As a society we are inundated daily with bad news about the economy. Although things have gotten a little better, we still hear about declining markets, failing businesses, unemployment, home foreclosures, declining net worth, and evaporating 401k plans. Certainly, this news is unsettling, but this country has been there before and survived and we should expect to overcome again.

We must proactively prepare for the eventual recovery while surviving the current economic downturn, which has repeated many times in our history. We need to continue to hone our skills and improve our processes so we are prepared for the recovery.

Companies are trying to remain solvent in the face of economic pressures and are looking at every opportunity to positively influence their bottom line. While it is imperative to be aggressive in their zeal to reduce costs, they must exercise due diligence in making cost cutting decisions or face the consequences of those decisions in the future.

Lately I have had several discussions about the merits of various cost reduction initiatives (suggestion programs, continuous improvement programs, Six Sigma, lean manufacturing, etc.). In addition to various quality assignments, during the course of my career, I have had experience with developing and implementing various cost improvement programs, including Six Sigma. All that doesn’t necessarily make me an expert, but it has given me a good deal of experience on the topic of continuous improvement.

My July column, “Focus on the True Enemy,” indicated there are wastes and extra costs everywhere that should be identified and removed from an organization. However, we need to make the point that cost reduction, by itself, very seldom leads to quality improvement, but properly executed quality improvement initiatives often lead to cost reduction.

This isn’t meant to indicate that any of the numerous continuous improvement programs are not valuable. On the contrary, they certainly are very significant to organizations in reducing or eliminating nonvalue-added activities. Unfortunately, however, the lack of management rigor and discipline can have negative consequences.

For instance, one company wanted to reduce material costs for an expensive component. Engineers worked diligently to find an alternative. The new material passed all virtual stresses in their Finite Element Analysis (FEA) so the change was rushed to production. As the component was subjected to actual stressors in the end-user environment, early-hour failures began occurring. These field failures, along with customer dissatisfaction and internal grief, could have been avoided with appropriate lab testing, which didn’t take place because of the rush to market.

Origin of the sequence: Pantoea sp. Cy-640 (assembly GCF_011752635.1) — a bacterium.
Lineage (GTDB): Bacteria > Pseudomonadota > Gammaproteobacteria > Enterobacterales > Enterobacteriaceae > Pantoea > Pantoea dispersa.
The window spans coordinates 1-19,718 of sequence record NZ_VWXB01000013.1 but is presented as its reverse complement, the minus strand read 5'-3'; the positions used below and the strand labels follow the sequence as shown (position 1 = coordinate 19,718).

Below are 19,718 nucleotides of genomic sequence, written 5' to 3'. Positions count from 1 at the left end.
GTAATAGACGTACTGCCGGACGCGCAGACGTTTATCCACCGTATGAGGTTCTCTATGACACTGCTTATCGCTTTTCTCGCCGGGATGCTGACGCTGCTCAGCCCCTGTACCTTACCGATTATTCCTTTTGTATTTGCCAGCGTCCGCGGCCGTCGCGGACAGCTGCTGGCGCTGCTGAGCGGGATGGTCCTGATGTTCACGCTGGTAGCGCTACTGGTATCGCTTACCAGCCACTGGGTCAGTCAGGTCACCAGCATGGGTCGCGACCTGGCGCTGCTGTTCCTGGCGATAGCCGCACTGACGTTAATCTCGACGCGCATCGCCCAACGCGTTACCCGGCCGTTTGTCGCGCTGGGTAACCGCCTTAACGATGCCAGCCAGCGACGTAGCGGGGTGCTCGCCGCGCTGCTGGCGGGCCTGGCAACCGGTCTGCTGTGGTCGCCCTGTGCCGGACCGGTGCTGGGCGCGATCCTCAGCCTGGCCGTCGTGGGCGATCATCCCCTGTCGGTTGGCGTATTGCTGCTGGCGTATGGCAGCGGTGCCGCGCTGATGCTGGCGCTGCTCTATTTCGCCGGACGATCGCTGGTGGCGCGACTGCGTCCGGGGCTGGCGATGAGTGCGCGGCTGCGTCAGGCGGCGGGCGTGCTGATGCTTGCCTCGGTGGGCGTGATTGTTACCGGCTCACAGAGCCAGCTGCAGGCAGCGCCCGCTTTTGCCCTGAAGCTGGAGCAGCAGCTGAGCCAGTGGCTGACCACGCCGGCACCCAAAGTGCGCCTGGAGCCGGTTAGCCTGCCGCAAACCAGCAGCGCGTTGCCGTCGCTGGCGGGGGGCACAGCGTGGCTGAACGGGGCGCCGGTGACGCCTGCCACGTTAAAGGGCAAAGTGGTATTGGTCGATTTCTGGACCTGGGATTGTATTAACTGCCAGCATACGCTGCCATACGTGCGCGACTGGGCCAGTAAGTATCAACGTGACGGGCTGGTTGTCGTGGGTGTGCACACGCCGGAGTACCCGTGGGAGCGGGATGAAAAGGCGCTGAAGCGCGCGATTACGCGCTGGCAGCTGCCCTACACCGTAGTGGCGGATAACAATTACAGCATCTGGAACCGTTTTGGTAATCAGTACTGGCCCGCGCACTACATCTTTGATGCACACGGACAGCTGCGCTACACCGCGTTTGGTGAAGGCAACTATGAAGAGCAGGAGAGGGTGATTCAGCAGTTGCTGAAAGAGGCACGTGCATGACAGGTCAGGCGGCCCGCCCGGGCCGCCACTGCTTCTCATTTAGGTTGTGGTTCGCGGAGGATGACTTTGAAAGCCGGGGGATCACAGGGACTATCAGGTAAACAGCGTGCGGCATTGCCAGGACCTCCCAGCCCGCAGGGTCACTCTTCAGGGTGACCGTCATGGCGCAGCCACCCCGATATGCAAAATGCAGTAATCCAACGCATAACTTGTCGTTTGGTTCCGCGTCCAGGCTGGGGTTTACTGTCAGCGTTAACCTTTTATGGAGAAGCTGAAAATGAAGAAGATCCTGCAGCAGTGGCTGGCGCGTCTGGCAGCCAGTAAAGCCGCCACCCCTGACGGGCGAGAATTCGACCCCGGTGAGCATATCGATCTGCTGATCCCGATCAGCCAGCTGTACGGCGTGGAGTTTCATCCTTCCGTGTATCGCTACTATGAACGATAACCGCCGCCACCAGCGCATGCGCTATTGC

Some companies with aggressive outsourcing initiatives have been surprised by severe quality problems from their suppliers. There have been many publicized examples of suppliers, under pressure to reduce costs, making incorrect decisions with disastrous repercussions. Most of these situations could have been avoided with validation testing to ensure compliance to requirements or customer expectations. Failing to take such quality assurance steps can have severe negative consequences in the short-term as well as long-term.

Organizations must perform due diligence with verification and validation steps. Without doing the necessary work to ensure the effectiveness of cost improvement ideas, companies put their quality reputations, and ultimately their business, in jeopardy. Quality professionals should work to help their organizations avoid these catastrophes by being the voice of reason and projecting the voice of the customer.

Collect the data that is needed to make the correct decisions or face the consequences, which can be debilitating to an organization. The resulting cost of poor quality may be a greater cost disadvantage than any cost improvement that could be realized. After one company’s experience with short-circuiting a cost improvement initiative which failed to deliver expectations in the marketplace, a company spokesman said, “We had to spend far more money to analyze customer returns and incur warranty costs then we saved with the cost reduction idea.”

Do the right thing for the right reasons. If not, surviving the economic downturn may be more costly in the long run with loss of your quality reputation and ultimately the loss of customers. When customers aren’t satisfied they will chose to look elsewhere to exercise their purchasing power.

 Companies shouldn’t make the mistake of taking a short-term view to maximize their short-term profitability at the expense of their long-term growth. The smart business move is for organizations to implement carefully investigated cost-cutting measures while remembering to maintain a long-term perspective that will give their organization a sustainable strategic competitive advantage. Organizations might want to consider that they don’t have to do any of these things. Survival is not compulsory!